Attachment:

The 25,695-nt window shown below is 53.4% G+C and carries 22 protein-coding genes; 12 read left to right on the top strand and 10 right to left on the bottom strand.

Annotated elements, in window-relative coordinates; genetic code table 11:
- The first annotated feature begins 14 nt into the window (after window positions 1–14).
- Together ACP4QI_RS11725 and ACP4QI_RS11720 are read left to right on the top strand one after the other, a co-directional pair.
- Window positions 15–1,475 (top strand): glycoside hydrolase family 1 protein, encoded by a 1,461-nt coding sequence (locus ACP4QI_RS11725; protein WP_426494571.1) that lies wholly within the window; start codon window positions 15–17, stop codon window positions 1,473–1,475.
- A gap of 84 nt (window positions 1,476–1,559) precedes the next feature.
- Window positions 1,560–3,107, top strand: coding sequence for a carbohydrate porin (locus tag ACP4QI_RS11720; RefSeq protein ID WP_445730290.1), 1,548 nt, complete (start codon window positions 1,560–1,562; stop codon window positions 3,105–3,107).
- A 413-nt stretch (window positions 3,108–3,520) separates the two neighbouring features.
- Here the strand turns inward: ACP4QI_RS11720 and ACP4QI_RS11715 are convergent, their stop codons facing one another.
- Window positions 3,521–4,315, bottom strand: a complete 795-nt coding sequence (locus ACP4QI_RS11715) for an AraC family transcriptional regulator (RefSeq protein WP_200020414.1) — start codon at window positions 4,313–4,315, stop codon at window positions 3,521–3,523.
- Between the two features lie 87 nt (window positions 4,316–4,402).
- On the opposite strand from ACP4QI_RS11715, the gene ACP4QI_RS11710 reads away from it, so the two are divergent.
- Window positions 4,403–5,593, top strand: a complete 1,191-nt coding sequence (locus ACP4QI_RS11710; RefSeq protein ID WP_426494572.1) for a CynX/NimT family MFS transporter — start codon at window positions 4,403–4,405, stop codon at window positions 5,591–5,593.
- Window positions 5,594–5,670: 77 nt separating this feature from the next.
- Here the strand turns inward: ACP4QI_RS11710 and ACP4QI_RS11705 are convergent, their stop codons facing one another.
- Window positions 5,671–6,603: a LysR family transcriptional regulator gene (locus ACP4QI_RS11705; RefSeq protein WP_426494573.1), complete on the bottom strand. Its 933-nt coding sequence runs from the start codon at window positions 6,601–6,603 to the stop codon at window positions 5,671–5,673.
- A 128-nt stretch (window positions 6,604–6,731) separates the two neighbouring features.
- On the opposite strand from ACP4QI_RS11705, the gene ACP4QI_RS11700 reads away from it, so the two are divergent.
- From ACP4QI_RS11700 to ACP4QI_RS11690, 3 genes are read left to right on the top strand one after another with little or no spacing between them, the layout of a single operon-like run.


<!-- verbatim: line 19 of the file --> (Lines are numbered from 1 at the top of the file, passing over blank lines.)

- From ACP4QI_RS11700 to ACP4QI_RS11690, 3 genes are read left to right on the top strand one after another with little or no spacing between them, the layout of a single operon-like run.